But most rabbinical authorities accept that according to various criteria a non-Jew can convert to Judaism and then the marriage is kosher. The 'threat' (as you term it) is when the Jew gives up Judaism in order to marry a non-Jew. I believe the Catholic Church has a similar standpoint when it comes to marriage ...
PlasticPole 7 | 2,649
2 Jan 2010  #15
But that would then only be "half-jews", wouldn't they? ;)

Not according to Orthodox Jews. As long as the mother is Jewish, the children are Jewish. The mother is central in handing down the culture. She knows what to eat, how to set the table, etc. Food is a big part of being Jewish.
Rogalski 5 | 94
2 Jan 2010  #16
Well Jewish fathers can have Jewish knowledge too and bring their children up accordingly. The major Jewish movement in America and the Liberal movement in the UK accepts the children of Jewish men as Jewish if indeed they have been brought up as such. In the Orthodox community, the mother would have to convert to Orthodox Judaism in order to marry the Jewish father - but her children would still be considered 100% Jewish if the conversion was carried out according to their regulations.
Bratwurst Boy 5 | 9,742
2 Jan 2010  #17
Not according the Orthodox Jews.

Well, their funny interpretions aside...if two different parts get a child together it will always have both sides in their heritage, if they like that fact or not! ;)

Another common fact is that always the smaller group assimilates into the bigger group (besides examples if the smaller group has and uses means to totally over come the majority in some way OR the smaller group isolates itself from the majority)

The Jews paid a high price all their time in Europe for not assimilating...
PlasticPole 7 | 2,649
2 Jan 2010  #18
Well, their funny interpretions aside...if two different parts get a child together it will always have both sides in their heritage, if they like that fact or not! ;)

The Jewish mother celebrates the Jewish holidays at the table, buys Kosher food, make sure it stays Kosher when it's served. That's why it's handed down thru the mom. She raises the kids to be "Jewish".

It does get confusing...are we talking genetics...are we talking religion. Aren't Polish Jews genetically similar to Eastern European non Jews? Ah, more proof they are related and share common ancestors!
Bratwurst Boy 5 | 9,742
2 Jan 2010  #19
Food is a big part of being Jewish.

The topic was about genetics, ja?

If you point at culture and food and traditions then there is even less reason to say that most of the Poles (or Germans for that matter) have jewish heritage today...

That would also mean that all those jewish kids who grew up as non-jews to save them from the Nazis are still lost to the jewish tribe..
PlasticPole 7 | 2,649
2 Jan 2010  #20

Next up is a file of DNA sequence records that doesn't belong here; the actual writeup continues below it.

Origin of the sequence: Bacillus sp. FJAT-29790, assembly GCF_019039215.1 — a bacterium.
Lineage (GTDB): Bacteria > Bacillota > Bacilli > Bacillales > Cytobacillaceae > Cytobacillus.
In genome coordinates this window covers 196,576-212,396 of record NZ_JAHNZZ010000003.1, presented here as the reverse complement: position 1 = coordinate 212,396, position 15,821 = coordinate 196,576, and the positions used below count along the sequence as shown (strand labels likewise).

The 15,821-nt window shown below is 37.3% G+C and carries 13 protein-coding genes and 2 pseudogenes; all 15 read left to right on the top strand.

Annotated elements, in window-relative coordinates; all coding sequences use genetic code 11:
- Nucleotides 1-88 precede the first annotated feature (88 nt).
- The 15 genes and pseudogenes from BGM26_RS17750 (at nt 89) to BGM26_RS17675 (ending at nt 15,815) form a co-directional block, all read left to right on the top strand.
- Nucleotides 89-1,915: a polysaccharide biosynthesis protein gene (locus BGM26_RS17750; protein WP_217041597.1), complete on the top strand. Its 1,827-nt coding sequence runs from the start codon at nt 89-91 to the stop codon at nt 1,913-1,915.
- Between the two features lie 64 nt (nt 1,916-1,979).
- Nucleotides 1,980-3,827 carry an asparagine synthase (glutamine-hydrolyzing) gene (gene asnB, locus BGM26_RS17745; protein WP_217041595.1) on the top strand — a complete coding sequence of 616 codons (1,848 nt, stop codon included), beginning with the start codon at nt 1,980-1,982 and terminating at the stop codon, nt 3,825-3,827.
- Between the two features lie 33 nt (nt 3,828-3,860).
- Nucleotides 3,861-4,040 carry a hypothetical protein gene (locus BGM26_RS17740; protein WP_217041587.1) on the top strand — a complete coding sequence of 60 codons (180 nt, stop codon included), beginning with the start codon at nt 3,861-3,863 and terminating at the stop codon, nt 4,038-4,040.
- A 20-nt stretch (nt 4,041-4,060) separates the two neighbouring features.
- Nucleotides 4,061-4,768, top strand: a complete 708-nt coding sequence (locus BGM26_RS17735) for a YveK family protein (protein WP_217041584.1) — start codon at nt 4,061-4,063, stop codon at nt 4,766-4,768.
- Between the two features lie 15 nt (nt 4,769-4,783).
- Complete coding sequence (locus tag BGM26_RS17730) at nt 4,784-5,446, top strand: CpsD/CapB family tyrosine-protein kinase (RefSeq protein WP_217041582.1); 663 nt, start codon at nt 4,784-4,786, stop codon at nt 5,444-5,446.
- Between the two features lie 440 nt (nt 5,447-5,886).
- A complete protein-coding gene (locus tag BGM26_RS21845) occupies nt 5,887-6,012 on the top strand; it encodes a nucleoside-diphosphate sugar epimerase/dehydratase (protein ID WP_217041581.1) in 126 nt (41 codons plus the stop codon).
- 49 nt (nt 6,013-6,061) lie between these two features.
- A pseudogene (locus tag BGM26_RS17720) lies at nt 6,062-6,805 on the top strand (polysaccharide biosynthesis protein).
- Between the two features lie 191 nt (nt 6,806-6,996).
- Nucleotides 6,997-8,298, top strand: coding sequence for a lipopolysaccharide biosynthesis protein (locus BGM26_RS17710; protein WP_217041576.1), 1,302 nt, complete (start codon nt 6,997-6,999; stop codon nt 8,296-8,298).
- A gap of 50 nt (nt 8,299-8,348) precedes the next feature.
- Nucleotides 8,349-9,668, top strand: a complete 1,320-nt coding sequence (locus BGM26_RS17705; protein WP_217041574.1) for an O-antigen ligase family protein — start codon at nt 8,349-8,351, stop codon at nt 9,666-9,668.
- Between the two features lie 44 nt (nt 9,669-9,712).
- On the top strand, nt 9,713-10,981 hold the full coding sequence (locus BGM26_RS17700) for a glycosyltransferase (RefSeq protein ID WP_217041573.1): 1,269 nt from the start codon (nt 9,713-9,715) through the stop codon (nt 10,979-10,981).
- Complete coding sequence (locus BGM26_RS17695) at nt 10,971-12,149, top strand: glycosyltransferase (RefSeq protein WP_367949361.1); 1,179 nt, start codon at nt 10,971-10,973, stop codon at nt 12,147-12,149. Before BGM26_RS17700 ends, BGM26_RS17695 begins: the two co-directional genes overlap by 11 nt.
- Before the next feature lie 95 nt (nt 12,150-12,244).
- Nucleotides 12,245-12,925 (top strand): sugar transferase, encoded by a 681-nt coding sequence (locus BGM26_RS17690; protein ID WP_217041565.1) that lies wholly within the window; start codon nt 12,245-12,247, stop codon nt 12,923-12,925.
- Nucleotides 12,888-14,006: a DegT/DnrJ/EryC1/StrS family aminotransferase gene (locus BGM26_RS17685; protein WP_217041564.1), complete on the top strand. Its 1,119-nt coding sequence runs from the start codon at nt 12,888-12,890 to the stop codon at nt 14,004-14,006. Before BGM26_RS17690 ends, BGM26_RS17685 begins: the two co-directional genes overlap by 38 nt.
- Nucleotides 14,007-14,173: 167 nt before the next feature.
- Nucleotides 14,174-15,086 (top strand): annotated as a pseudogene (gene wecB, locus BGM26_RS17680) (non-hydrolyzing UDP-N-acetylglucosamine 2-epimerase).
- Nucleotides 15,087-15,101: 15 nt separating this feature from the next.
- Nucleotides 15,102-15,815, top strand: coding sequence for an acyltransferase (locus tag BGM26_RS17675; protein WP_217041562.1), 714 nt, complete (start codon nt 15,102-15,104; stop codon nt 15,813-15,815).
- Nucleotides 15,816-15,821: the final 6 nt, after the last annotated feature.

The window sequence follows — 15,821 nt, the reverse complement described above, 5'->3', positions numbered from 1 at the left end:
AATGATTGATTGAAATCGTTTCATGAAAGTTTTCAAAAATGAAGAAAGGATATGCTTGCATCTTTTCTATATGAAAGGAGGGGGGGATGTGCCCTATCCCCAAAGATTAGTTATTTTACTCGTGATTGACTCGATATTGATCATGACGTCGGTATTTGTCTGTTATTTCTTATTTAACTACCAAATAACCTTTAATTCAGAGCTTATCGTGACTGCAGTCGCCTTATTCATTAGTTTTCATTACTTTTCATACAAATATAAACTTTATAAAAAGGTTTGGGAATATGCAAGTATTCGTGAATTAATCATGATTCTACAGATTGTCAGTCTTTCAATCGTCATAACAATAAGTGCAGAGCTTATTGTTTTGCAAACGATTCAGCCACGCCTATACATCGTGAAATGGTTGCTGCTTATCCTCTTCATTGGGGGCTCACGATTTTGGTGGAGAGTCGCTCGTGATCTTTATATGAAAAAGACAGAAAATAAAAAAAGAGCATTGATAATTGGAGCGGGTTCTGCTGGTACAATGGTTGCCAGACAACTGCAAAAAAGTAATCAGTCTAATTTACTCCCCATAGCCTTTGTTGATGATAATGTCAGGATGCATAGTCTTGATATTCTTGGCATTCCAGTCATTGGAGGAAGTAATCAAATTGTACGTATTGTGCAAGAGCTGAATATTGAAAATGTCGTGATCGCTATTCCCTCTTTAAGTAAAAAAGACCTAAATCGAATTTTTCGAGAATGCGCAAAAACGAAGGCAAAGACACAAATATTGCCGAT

The topic was about genetics, ja?

Genetically, the Polish Jews are similar to other eastern Europeans, which supports the claim even further...with empirical evidence :D
Bratwurst Boy 5 | 9,742
2 Jan 2010  #21
You are losing me here Plastic,
You just talked about jewish traditions as the core of being jewish, not genetics!

And didn't JoeP say that the eastern Jews ARE actually from the East (Khazars) and not from the ME in the first place???
Rogalski 5 | 94
2 Jan 2010  #22
are we talking genetics...are we talking religion

Judaism is a religion, based on ethnoconfessional separateness, not a race. Other groups such as the Latgalians in Latvia and the Setu in Estonia have a similar ethnoconfessional concept.
PlasticPole 7 | 2,649
2 Jan 2010  #23
And didn't JoeP say that the eastern Jews ARE actually from the East (Khazars) and not from the ME in the first place???

We don't know for sure, but chances are, these converted Jews, at the very least, married orthodox Jews. That would be mixing things up even more.
jonni 16 | 2,485
2 Jan 2010  #24
And didn't JoeP say that the eastern Jews ARE actually from the East (Khazars)

Except they aren't. That theory (about Khazars) that @joepilsudski rattles on about was proved to be nonsense as soon as DNA tests were invented.
Bratwurst Boy 5 | 9,742
2 Jan 2010  #25
DNA tests were invented.

Well, till now no DNA tests on european populations found a significant "jewish gene" in them, so we can scratch that theory too! ;)
jonni 16 | 2,485
2 Jan 2010  #26
Bratwurst Boy

There's such a theory?
Bratwurst Boy 5 | 9,742
2 Jan 2010  #27
There's such a theory?

Points to thread topic
jonni 16 | 2,485
2 Jan 2010  #28
A rather daft theory in that case.

It presupposes too much about the meaning of the concept of 'roots'. Through marriage and adultery over centuries, there must be plenty of Jewish DNA in the Polish genepool - whether that means anything today is a different matter.

There must also be strong cultural influence, in cuisine, music, literature, folk culture, ideas. Aren't these the real roots, much more than bits of ancestry?
Bratwurst Boy 5 | 9,742
2 Jan 2010  #29
there must be plenty of Jewish DNA in the Polish genepool

Well...it goes both ways jonni.
Who do you think dilutes it's genepool more? The overwhelming majority or a tiny minority???
Easy math here...not the tiny minority will imprint itself on the majority but to the contrary, they will become assimilated into the majority (if they don't isolate themself).

Aren't these the real roots, much more than bits of ancestry?

Well, if that one is rarely existent in a society (besides some exotic restaurants) can you then still speak of "important part of the roots and heritage"?
vetala - | 382
2 Jan 2010  #30
Current DNA tests are crap. They only test mtdna and ydna - the first one can be passed SOLELY by women and the second one SOLELY by men. So a mixed couple will have daughters with no trace of father's dna and sons with no trace of mother's dna.

WTF are you fighting over, guys? The thread was about how many Poles may have at least ONE Jewish ancestor, not about how much Jewish blood Poles have. It's kind of obvious that having one Jewish ancestor 300 years earlier won't change your genotype much.